Censorship of music, the practice of censoring music from the public, may take the form of partial or total censorship with the latter banning the music entirely. The music in question may be a song, or part thereof, a collection of songs (such as a particular album) or a genre of music.
While songs and albums have been banned in the past it has become less common in western countries. However, the censorship of particular words deemed as profanity is still commonplace.
Censorship of pop music
A classic example of partial censorship in the UK is the single "God Save the Queen", by the Sex Pistols, released by Virgin Records on May 27th, 1977. The sale of this single, that coincided with the Queen's silver jubilee celebrations, was not banned. However, the track was barred for airplay on BBC's Radio 1, then the most popular radio channel in the UK. This public service broadcaster censored this single, that reached Number 2 in the charts, because of its lyrics. It is rumoured that the single actually reached Number 1, but that this was suppressed in a further act of censorship.
"God save the Queen, this is a fascist regime."
This act of censorship merely confirmed the attitude of the singer.
Another song famously banned by Radio 1 was "Relax" by Frankie Goes to Hollywood in 1983 because the lyrics "when you're gonna come" were seen to refer to the climax of the sexual act. In a famous incident Radio 1 disc jockey Mike Read took the record off the turntable and broke it in two. After this, but without consulting Read, Radio 1 decided to ban the record. As a result the record went straight to number one, where it stayed for five weeks.
1981, the International Year of Disabled People, saw the BBC ban Ian Dury's "Spasticus Autisticus" until after dark. Drury, who himself had suffered from polio, had written the song as a positive message for people with disabilities. The chorus' refrain, "I'm spasticus, autisticus", was inspired by the response of the rebelling gladiators of Rome who (at least in the version of the story as portrayed in Stanley Kubrick's Spartacus), all answered to the name of their leader, "I am Spartacus", to protect him.
The Beastie Boys received mass publicity when they arrived in the UK in 1987. Headline stories of their activities in bars and hotel rooms, along with a tour containing dancers in cages and a large inflatable penis, led to massive sales of their "Fight for your Right to Party". The video, showing the three members of the band invade and trash a party, was subsequently banned by Top of the Pops due to it's portrayal of "loutish behaviour".
In order to allow songs to be played wherever possible it is common to censor particular words, particularly profanity. Some labels produce censored versions themselves, sometimes with alternative lyrics, to comply with the rules set by various radio and television programmes. Some channels decide to censor them themselves using one of four methods:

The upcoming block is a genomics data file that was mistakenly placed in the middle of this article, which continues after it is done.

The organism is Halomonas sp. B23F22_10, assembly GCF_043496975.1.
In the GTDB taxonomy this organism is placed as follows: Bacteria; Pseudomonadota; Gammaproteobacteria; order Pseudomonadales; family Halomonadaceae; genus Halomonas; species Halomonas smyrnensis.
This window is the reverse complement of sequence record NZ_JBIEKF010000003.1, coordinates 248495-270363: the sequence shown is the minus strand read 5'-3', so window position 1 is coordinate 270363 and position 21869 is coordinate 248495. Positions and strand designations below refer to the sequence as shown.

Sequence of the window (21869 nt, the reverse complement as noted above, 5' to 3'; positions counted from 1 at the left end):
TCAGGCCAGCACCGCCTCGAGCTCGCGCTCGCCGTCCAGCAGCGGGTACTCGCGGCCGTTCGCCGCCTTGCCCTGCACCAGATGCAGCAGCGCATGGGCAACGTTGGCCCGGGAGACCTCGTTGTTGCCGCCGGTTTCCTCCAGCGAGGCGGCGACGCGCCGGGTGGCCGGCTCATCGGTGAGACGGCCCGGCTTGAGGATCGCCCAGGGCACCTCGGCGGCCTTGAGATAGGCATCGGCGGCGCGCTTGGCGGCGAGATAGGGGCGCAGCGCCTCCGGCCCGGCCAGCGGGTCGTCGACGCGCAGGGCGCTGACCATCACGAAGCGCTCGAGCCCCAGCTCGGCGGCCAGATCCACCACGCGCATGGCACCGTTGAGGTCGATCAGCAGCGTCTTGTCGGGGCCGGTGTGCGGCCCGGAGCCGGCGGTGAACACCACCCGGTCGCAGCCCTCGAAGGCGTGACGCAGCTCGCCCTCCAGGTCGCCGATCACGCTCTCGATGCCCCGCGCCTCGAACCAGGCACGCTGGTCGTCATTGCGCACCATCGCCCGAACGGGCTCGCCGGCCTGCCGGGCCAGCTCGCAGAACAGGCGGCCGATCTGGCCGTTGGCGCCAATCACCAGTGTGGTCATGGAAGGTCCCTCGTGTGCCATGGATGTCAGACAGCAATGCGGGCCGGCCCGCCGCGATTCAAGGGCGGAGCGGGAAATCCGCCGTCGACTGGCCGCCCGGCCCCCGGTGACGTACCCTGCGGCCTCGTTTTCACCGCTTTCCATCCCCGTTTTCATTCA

- Blanking; when the volume is set to zero for all or part of the word
- Bleeping; playing a noise, usually a "bleep", over all or part of the word
- Resampling; using a like-sounding portion of vocals and music to override the offending word
- Backmasking; simply taking the offending word and reversing the audio. Sometimes the whole audio is reversed, most times only the vocal track is reversed.
The censorship of some of the less common swear words or obvious innuendo may differ between channels. The word ho in Gwen Stefani's "What You Waiting For" was censored by some channels (for example MTV) while not by others (such as BBC Radio 1). Likewise some channels censored the line "keep her coming every night" in Maroon 5's "This Love" because of the inference of the word cuming.
Censorship in classical music
For many years Wagner and even Beethoven were never played in Israel, though they were not formally banned, because of their association with the Nazi era (even though both died long before the Nazis came to power), and Beethoven at least could not conceivably be considered to have held fascist or anti-semitic leanings. The conductor Sir Simon Rattle provoked controversy by performing Beethoven's Ninth Symphony in Israel. Jewish conductor Daniel Barenboim has also done a great deal to make German classical music acceptable in Israel, but caused controversy on July 7th 2001 by conducting Wagner in Jerusalem. Unlike Beethoven, Wagner was an anti-semite. After protests by holocaust survivors and pressure from the Israeli government the original programme was changed in an act of self-censorship. Barenboim agreed not to play Wagner's Die Walküre, replacing it with pieces by Robert Schumann and Igor Stravinsky. At the end of the concert Barenboim announced his intention to play Wagner's opera Tristan and Isolde as an encore, and that those who did not want to hear it should leave first. This statement was greeted with loud applause by the majority, and the disapproval of a minority. Barenboim was denounced as a fascist in the press, though some would argue that fascism was actually to be found in the act of censorship. Barenboim wanted to play the music because of the great quality of the music in itself.
These articles have more information on particular cases of music censorship.